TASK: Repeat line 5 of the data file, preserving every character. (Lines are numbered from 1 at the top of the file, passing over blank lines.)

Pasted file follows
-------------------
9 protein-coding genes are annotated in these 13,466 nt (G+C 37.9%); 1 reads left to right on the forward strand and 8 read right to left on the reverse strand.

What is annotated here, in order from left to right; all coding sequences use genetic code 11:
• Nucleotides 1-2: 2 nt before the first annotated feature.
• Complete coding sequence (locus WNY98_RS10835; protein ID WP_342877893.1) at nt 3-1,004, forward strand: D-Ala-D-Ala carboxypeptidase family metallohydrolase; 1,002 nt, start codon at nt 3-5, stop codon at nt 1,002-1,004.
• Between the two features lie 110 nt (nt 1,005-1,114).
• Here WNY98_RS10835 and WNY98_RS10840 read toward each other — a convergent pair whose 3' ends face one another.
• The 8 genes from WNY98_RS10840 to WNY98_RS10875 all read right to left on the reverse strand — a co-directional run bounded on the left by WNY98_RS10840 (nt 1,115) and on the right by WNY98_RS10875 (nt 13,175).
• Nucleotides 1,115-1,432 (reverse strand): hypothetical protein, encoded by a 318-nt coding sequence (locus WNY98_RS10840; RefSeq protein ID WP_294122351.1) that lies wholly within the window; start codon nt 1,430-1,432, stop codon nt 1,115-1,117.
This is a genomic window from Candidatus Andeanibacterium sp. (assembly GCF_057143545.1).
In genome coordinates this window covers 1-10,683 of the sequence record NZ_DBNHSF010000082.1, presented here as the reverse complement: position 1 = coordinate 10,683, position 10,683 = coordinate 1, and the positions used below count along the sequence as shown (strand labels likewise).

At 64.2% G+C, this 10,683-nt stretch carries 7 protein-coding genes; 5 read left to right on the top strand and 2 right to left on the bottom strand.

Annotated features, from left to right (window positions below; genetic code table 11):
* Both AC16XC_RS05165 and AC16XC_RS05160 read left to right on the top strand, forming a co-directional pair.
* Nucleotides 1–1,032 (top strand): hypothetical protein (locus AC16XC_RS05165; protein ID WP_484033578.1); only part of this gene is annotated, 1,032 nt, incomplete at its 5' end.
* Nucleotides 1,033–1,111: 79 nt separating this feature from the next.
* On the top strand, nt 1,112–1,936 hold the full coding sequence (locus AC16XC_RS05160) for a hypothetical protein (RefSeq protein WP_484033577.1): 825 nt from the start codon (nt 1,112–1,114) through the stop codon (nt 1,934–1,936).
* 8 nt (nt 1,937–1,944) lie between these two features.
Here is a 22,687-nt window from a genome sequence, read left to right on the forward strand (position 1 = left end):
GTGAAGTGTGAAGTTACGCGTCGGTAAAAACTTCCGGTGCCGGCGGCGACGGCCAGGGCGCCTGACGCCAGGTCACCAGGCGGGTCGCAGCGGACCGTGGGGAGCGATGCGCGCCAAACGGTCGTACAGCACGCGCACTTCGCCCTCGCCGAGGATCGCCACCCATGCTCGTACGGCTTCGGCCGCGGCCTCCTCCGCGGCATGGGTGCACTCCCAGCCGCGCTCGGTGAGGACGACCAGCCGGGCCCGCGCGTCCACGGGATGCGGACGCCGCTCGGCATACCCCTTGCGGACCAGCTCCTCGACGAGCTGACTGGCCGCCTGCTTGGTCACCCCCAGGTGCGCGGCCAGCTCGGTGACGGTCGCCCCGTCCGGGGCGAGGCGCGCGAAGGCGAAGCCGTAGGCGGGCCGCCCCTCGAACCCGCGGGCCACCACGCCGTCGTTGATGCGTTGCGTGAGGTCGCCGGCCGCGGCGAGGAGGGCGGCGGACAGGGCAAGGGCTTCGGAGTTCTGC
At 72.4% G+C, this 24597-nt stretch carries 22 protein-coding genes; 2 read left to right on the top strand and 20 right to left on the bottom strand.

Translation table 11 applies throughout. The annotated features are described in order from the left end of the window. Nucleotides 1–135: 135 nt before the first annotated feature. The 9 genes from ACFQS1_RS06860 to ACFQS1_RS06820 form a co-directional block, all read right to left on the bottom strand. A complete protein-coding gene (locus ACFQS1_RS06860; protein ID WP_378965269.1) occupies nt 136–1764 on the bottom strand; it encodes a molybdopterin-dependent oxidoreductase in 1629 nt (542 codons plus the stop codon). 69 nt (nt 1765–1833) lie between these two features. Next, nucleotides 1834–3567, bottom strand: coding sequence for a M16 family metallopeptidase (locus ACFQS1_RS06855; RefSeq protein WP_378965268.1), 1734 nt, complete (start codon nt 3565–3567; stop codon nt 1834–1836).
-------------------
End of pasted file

• Between the two features lie 110 nt (nt 1,005-1,114).